- During this period, there were two occasions where Americans raised the idea of individual states defying the federal government or leaving the union.
These were the Essex Junto in 1804 and the Hartford Convention in 1814. How did Jefferson and Madison’s ideas in the Virginia and Kentucky Resolutions in 1798 support these later proposed actions?
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The Virginia and Kentucky Resolutions, proposed by Madison and Jefferson respectively, proposed a way in which states might respond to federal legislation that was contrary to their interests, and that they deemed unconstitutional. Drafted in response to the Alien and Sedition Acts in 1798, they drew on a compact theory of the US constitution to argue that states might form conventions to nullify, or refuse to acknowledge federal legislation. In this way, they might interpose themselves between the federal government and their citizens.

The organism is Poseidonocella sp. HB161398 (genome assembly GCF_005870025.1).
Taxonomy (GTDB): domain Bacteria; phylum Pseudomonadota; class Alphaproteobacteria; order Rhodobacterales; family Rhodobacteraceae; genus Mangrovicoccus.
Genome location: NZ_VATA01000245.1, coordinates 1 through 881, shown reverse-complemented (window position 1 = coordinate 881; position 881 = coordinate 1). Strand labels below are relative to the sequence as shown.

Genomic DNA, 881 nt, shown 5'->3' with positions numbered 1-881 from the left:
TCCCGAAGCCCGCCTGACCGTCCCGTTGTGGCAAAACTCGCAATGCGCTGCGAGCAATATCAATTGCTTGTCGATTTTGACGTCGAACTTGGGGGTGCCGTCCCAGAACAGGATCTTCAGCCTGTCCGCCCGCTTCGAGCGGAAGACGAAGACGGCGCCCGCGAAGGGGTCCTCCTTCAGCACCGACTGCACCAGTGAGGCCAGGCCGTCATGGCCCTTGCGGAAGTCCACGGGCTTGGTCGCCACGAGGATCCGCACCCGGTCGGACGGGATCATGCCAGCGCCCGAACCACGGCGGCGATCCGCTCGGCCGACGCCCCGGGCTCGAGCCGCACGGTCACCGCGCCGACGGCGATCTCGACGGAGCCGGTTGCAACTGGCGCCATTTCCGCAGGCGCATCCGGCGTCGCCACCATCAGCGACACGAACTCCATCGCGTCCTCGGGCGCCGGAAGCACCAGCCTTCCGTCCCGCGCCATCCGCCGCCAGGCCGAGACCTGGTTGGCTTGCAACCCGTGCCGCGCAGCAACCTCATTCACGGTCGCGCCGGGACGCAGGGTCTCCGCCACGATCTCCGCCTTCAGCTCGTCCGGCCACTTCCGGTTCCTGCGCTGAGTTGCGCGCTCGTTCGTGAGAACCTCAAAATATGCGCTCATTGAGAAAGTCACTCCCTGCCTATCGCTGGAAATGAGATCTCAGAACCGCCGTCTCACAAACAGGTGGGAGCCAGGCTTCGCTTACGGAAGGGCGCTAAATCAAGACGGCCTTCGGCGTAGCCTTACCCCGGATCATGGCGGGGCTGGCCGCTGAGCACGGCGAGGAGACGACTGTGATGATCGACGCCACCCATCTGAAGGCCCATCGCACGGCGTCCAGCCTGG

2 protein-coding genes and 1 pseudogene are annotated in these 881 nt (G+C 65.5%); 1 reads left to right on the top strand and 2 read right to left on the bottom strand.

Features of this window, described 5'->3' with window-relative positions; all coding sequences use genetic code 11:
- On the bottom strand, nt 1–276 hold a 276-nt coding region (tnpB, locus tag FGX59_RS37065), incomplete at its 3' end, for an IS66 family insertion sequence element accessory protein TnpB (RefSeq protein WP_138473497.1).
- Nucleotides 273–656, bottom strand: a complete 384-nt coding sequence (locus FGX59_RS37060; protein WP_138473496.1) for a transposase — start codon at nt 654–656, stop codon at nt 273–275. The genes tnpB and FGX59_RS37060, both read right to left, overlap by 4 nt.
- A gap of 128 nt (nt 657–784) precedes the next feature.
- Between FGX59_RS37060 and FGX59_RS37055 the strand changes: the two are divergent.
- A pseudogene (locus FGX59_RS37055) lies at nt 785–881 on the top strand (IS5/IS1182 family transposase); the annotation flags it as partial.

The Essex Junto, a group of radical Federalists, took this notion a step further in 1804, when they undertook an abortive attempt to leave the Union in anticipation of the hated Jefferson's reelection.
The Hartford Convention, which was actually called by the Essex Junto, briefly contemplated secession from the Union in response to the War of 1812, which was obviously harmful to merchant interests in New England. Most of the focus, however, was to formulate changes to the Constitution that would make it more difficult for Democratic-Republicans to consolidate their power, and to weaken the power of Congress in general.
While both the Essex Junto and the Hartford Convention made proposals that explicitly offered a solution to the conflict between regional and national interests, they did not overtly rely on the precedent set by the Virginia and Kentucky Resolutions.
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